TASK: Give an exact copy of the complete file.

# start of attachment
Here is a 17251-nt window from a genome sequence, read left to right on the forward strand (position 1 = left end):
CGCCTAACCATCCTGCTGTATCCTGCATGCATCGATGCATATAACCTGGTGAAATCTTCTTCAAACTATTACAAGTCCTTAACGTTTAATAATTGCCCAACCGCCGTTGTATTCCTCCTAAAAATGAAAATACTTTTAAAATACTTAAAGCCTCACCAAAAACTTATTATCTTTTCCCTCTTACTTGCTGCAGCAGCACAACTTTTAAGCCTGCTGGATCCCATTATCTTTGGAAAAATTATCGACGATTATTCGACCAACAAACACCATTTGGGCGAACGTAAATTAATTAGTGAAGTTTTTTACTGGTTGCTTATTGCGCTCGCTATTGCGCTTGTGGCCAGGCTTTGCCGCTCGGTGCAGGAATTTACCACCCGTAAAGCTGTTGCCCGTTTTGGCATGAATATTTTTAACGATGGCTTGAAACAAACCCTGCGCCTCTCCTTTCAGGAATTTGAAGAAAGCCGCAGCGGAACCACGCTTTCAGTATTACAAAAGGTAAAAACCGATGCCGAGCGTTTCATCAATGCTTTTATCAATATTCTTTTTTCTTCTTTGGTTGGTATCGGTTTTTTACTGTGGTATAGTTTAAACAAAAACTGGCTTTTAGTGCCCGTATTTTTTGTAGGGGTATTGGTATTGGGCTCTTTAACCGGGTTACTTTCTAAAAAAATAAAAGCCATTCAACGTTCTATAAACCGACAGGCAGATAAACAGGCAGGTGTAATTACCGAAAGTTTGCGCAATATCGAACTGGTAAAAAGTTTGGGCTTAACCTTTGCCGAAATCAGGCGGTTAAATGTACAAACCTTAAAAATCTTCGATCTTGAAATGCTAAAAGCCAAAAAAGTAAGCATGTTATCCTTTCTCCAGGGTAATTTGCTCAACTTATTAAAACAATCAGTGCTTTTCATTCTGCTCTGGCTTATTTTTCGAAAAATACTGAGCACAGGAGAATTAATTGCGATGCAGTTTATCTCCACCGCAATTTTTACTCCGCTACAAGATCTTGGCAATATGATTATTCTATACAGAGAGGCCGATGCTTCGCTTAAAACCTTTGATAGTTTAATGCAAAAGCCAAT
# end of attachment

Here is a 17251-nt window from a genome sequence, read left to right on the forward strand (position 1 = left end):
CGCCTAACCATCCTGCTGTATCCTGCATGCATCGATGCATATAACCTGGTGAAATCTTCTTCAAACTATTACAAGTCCTTAACGTTTAATAATTGCCCAACCGCCGTTGTATTCCTCCTAAAAATGAAAATACTTTTAAAATACTTAAAGCCTCACCAAAAACTTATTATCTTTTCCCTCTTACTTGCTGCAGCAGCACAACTTTTAAGCCTGCTGGATCCCATTATCTTTGGAAAAATTATCGACGATTATTCGACCAACAAACACCATTTGGGCGAACGTAAATTAATTAGTGAAGTTTTTTACTGGTTGCTTATTGCGCTCGCTATTGCGCTTGTGGCCAGGCTTTGCCGCTCGGTGCAGGAATTTACCACCCGTAAAGCTGTTGCCCGTTTTGGCATGAATATTTTTAACGATGGCTTGAAACAAACCCTGCGCCTCTCCTTTCAGGAATTTGAAGAAAGCCGCAGCGGAACCACGCTTTCAGTATTACAAAAGGTAAAAACCGATGCCGAGCGTTTCATCAATGCTTTTATCAATATTCTTTTTTCTTCTTTGGTTGGTATCGGTTTTTTACTGTGGTATAGTTTAAACAAAAACTGGCTTTTAGTGCCCGTATTTTTTGTAGGGGTATTGGTATTGGGCTCTTTAACCGGGTTACTTTCTAAAAAAATAAAAGCCATTCAACGTTCTATAAACCGACAGGCAGATAAACAGGCAGGTGTAATTACCGAAAGTTTGCGCAATATCGAACTGGTAAAAAGTTTGGGCTTAACCTTTGCCGAAATCAGGCGGTTAAATGTACAAACCTTAAAAATCTTCGATCTTGAAATGCTAAAAGCCAAAAAAGTAAGCATGTTATCCTTTCTCCAGGGTAATTTGCTCAACTTATTAAAACAATCAGTGCTTTTCATTCTGCTCTGGCTTATTTTTCGAAAAATACTGAGCACAGGAGAATTAATTGCGATGCAGTTTATCTCCACCGCAATTTTTACTCCGCTACAAGATCTTGGCAATATGATTATTCTATACAGAGAGGCCGATGCTTCGCTTAAAACCTTTGATAGTTTAATGCAAAAGCCAAT